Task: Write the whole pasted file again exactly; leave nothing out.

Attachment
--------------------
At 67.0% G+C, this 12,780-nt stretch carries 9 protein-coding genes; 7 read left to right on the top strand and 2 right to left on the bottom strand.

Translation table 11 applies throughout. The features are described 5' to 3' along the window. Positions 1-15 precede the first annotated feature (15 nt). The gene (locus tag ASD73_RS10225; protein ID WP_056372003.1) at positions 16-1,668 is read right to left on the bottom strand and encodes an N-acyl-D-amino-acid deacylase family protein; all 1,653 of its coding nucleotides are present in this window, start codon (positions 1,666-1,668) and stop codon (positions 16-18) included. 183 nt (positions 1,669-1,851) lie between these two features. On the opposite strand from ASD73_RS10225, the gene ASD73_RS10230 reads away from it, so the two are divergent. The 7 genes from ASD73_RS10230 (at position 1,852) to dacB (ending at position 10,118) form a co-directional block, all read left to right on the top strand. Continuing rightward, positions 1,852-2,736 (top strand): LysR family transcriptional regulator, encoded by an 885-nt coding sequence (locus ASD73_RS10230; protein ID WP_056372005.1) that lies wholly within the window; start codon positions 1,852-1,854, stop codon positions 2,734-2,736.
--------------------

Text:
At 67.0% G+C, this 12,780-nt stretch carries 9 protein-coding genes; 7 read left to right on the top strand and 2 right to left on the bottom strand.

Translation table 11 applies throughout. The features are described 5' to 3' along the window. Positions 1-15 precede the first annotated feature (15 nt). The gene (locus tag ASD73_RS10225; protein ID WP_056372003.1) at positions 16-1,668 is read right to left on the bottom strand and encodes an N-acyl-D-amino-acid deacylase family protein; all 1,653 of its coding nucleotides are present in this window, start codon (positions 1,666-1,668) and stop codon (positions 16-18) included. 183 nt (positions 1,669-1,851) lie between these two features. On the opposite strand from ASD73_RS10225, the gene ASD73_RS10230 reads away from it, so the two are divergent. The 7 genes from ASD73_RS10230 (at position 1,852) to dacB (ending at position 10,118) form a co-directional block, all read left to right on the top strand. Continuing rightward, positions 1,852-2,736 (top strand): LysR family transcriptional regulator, encoded by an 885-nt coding sequence (locus ASD73_RS10230; protein ID WP_056372005.1) that lies wholly within the window; start codon positions 1,852-1,854, stop codon positions 2,734-2,736.